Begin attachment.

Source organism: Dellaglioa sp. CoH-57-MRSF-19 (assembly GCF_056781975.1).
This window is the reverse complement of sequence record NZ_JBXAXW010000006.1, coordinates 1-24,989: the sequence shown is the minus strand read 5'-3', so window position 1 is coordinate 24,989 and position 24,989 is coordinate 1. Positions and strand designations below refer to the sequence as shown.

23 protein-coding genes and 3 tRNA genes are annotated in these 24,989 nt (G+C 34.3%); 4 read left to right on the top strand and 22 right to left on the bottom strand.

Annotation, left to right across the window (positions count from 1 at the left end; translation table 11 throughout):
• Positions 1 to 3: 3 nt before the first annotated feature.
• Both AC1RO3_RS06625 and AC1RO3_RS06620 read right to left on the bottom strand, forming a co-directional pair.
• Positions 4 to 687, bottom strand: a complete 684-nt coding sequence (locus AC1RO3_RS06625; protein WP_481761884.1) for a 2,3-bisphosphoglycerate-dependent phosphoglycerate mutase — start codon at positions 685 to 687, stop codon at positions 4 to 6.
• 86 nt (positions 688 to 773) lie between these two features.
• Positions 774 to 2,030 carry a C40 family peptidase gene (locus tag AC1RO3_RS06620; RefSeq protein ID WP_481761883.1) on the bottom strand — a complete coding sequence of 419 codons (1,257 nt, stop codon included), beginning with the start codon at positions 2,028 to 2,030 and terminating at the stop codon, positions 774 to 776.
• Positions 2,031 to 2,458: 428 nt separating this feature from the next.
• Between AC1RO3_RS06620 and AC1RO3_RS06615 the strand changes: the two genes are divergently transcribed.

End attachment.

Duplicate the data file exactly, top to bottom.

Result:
Source organism: Dellaglioa sp. CoH-57-MRSF-19 (assembly GCF_056781975.1).
This window is the reverse complement of sequence record NZ_JBXAXW010000006.1, coordinates 1-24,989: the sequence shown is the minus strand read 5'-3', so window position 1 is coordinate 24,989 and position 24,989 is coordinate 1. Positions and strand designations below refer to the sequence as shown.

23 protein-coding genes and 3 tRNA genes are annotated in these 24,989 nt (G+C 34.3%); 4 read left to right on the top strand and 22 right to left on the bottom strand.

Annotation, left to right across the window (positions count from 1 at the left end; translation table 11 throughout):
• Positions 1 to 3: 3 nt before the first annotated feature.
• Both AC1RO3_RS06625 and AC1RO3_RS06620 read right to left on the bottom strand, forming a co-directional pair.
• Positions 4 to 687, bottom strand: a complete 684-nt coding sequence (locus AC1RO3_RS06625; protein WP_481761884.1) for a 2,3-bisphosphoglycerate-dependent phosphoglycerate mutase — start codon at positions 685 to 687, stop codon at positions 4 to 6.
• 86 nt (positions 688 to 773) lie between these two features.
• Positions 774 to 2,030 carry a C40 family peptidase gene (locus tag AC1RO3_RS06620; RefSeq protein ID WP_481761883.1) on the bottom strand — a complete coding sequence of 419 codons (1,257 nt, stop codon included), beginning with the start codon at positions 2,028 to 2,030 and terminating at the stop codon, positions 774 to 776.
• Positions 2,031 to 2,458: 428 nt separating this feature from the next.
• Between AC1RO3_RS06620 and AC1RO3_RS06615 the strand changes: the two genes are divergently transcribed.